Thursday, May 25, 2017

Another False Aspect of the Roger Ailes Mythology

Last week, upon the death of Fox News founder Roger Ailes, tens of thousands of words were written about the impact that Ailes and Fox had on our politics. Much of it talked about giving voice to a particular kind of conservatism. To understanding the resentment and anger in the country, to mining the populism that has now emerged full blown. Journalists, pundits, professors and consultants all chimed in.

The problem is that very little of it is true. Sure Ailes understood television and politics. but at core what he did was to take the world of talk radio, combined it with a bit of blondification and transferred it to television.

To put it bluntly he simply exploited the rise and power of conservative talk radio. The Economist said many months ago that, “to understand the Republican politics, get in a car, turn on the radio and drive.”

Talk radio, is far more than the viewers that watch even the top rated Fox News shows each night. It's the lens through which millions and millions of it’s hard core listeners view the world.

No one understands this better than the go-to-guy for talk radio, the founder, editor and publisher of Talkers and, Michael Harrison:

My conversation with Michael Harrison:

Why Is American Health Care So Sick?

We’ve all heard the old adage that what can be done, can be undone. Well maybe we need to try that with our healthcare system.

In just fifty years we’ve gone from an affordable and human based system, to one that people hate at every level. They may like their individual doctors, but they generally hate the system.

Of course there has been change and disruptions everywhere in our society. But most of it has been to make our lives easier, better, more efficient and in many cases, to lower costs.

In healthcare, it’s become less efficient, costlier, less human centric, and the net result has not been to dramatically increase care or life expectancy. Instead it's enriched those at the top of the system while at the same time, being out of step with every system, in every other western nation. This is American exceptionalism of the very worst kind.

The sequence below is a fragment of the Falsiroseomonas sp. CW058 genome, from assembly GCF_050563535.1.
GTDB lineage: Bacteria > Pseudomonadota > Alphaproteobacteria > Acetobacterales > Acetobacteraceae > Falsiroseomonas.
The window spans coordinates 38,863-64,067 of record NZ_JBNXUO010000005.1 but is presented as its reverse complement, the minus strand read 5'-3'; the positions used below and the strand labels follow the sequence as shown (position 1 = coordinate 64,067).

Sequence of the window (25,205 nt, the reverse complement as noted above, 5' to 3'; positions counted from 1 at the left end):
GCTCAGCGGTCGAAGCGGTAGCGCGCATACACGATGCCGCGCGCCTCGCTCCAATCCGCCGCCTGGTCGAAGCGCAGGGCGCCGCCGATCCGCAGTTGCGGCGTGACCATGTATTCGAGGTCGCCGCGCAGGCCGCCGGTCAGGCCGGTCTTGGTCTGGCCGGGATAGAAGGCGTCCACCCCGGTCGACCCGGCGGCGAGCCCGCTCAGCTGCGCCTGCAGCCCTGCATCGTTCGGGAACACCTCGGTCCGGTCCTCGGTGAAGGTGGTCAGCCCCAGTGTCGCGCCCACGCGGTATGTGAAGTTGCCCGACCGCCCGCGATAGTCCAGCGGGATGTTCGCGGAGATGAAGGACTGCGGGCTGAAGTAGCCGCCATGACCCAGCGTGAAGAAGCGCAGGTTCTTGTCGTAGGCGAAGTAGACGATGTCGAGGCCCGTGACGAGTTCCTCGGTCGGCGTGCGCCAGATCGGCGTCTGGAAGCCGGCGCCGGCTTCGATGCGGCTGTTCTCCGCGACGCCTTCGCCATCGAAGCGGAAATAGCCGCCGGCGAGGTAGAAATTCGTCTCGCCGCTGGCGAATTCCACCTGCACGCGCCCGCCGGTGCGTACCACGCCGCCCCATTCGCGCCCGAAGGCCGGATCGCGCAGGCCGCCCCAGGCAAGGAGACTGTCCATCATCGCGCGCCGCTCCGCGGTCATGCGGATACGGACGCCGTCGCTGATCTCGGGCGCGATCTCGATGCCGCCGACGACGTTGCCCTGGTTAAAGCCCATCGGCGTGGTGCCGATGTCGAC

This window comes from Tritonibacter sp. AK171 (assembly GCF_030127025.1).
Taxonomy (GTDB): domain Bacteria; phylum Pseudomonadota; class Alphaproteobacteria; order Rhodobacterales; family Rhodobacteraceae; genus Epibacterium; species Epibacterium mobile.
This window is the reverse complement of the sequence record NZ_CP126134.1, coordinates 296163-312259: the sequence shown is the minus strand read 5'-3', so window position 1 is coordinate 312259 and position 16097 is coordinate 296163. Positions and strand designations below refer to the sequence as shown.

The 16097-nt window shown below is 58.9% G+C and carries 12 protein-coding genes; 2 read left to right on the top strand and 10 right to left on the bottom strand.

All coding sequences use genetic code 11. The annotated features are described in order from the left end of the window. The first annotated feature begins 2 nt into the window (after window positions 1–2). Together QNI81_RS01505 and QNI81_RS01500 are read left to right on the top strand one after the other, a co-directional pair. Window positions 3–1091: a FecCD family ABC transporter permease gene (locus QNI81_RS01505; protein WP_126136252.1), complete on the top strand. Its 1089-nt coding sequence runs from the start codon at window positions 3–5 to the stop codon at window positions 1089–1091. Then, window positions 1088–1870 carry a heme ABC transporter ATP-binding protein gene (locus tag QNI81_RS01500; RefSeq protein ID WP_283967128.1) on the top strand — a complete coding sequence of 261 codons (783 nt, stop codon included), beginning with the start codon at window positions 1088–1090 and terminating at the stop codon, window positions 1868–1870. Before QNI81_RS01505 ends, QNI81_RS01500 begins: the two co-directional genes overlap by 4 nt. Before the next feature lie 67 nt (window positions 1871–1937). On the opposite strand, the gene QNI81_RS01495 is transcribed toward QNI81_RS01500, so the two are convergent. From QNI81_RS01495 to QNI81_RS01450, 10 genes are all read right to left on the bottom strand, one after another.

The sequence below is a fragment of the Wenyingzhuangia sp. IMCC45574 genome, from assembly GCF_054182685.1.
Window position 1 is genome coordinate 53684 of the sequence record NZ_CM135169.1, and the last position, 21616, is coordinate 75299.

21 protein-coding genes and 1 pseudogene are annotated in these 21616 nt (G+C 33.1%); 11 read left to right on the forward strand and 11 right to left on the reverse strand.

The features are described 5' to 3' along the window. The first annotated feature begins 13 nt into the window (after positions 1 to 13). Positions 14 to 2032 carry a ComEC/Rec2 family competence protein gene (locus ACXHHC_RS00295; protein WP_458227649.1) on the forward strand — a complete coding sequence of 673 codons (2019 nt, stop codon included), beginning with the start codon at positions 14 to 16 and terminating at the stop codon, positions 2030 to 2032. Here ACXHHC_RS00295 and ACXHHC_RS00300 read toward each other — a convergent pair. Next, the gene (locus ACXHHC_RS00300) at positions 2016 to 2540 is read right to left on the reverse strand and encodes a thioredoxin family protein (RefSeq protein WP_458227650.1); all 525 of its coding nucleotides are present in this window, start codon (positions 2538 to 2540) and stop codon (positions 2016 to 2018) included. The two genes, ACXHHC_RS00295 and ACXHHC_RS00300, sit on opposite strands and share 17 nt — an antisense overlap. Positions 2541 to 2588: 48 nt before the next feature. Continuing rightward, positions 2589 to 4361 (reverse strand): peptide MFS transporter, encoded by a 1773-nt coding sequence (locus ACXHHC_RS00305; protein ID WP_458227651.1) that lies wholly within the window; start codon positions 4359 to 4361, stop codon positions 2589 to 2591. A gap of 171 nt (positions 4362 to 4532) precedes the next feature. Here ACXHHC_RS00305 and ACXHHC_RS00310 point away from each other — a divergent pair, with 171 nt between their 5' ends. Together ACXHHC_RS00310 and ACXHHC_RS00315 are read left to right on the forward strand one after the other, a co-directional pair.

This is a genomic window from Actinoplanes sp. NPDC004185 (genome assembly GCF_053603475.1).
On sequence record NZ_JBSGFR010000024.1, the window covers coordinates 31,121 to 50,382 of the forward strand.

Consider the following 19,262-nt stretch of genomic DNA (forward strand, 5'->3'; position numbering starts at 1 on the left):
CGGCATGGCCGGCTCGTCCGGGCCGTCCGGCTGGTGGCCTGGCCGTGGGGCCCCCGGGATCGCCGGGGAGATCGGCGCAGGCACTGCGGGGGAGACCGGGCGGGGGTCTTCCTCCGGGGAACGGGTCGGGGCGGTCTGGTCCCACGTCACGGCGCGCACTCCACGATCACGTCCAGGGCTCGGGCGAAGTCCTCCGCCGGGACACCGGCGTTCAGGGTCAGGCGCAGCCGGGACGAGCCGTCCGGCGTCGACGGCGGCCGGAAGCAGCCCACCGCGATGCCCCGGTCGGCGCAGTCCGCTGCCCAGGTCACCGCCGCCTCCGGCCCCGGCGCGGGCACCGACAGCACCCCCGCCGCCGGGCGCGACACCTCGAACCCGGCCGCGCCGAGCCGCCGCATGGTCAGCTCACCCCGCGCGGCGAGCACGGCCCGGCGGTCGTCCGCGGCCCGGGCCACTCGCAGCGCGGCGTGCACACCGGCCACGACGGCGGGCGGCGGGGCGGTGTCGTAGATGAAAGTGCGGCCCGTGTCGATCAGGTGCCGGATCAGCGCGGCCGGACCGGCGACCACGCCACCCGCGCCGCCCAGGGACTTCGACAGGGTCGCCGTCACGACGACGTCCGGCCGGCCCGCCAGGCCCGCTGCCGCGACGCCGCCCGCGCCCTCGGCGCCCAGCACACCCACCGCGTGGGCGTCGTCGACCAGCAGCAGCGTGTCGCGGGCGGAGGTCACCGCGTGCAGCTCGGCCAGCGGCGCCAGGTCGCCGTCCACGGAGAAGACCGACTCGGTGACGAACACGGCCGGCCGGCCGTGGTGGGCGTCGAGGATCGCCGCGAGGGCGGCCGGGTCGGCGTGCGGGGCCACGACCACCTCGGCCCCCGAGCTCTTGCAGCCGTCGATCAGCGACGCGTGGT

So how did we get here and is that knowledge useful in trying to fix it. Those are the issues that Dr. Elisabeth Rosenthal takes up in An American Sickness: How Healthcare Became Big Business and How You Can Take It Back.

My conversation with Dr. Elisabeth Rosenthal:

Wednesday, May 24, 2017

A Previous Golden Age of Journalsm

It’s hard to believe today, but there was time when magazines were an important source of news and images and information. LIFE and Time sat at the top of that pantheon of those once great publications.

Arguably, everything that has come after, from television to Instagram, is but a modern reflection of the predicate that Time and LIFE laid down.

Gerald Moore was a part of LIFE at a time when it helped shape the American experience. It was not only a reflection of it, but the decisions of reporters, photographers and editors at LIFE could shape the nation in new and dramatic ways.

Now Gerald Moore shares his experiences in his book, just out in paperback, LIFE Story: The Education of an American Journalist.

My conversation with Gerald Moore:

Saturday, May 20, 2017

"There Are No Nations, Only Corporations"

Back in 2010, with the Citizens United decision, we thought we were witnessing a new dominance of corporations and corporate power. But in fact even before Citizens United, there were powerful corporate currents in the body politics.

Forty years ago you might remember Ned Beatty’s brilliant speech to Peter Finch/Howard Beale, about corporate power, in Paddy Chayefsky's brilliant NETWORK.

Today, add to this, the way that this unlimited corporate money is being used in statehouses, globalization, technology, AI, and the power of lobbying, and it’s a pretty powerful stew.

Gordon Lafer takes us inside this world in The One Percent Solution: How Corporations Are Remaking America One State at a Time.

My conversation with Gordon Lafer:

Wednesday, May 17, 2017

How N.Y.'s Fiscal Crises of the '70s Has Shaped So Much Of Our Politics Today

Many of you may remember that back in the mid 70’s, the City of New York had fallen into a kind dystopian horror...crime and graffiti were rampant, social services and infrastructure were decayed and expectations of public services had come to be taken for granted.  It was more reminiscent of Batman’s Gotham than the shining city it is today.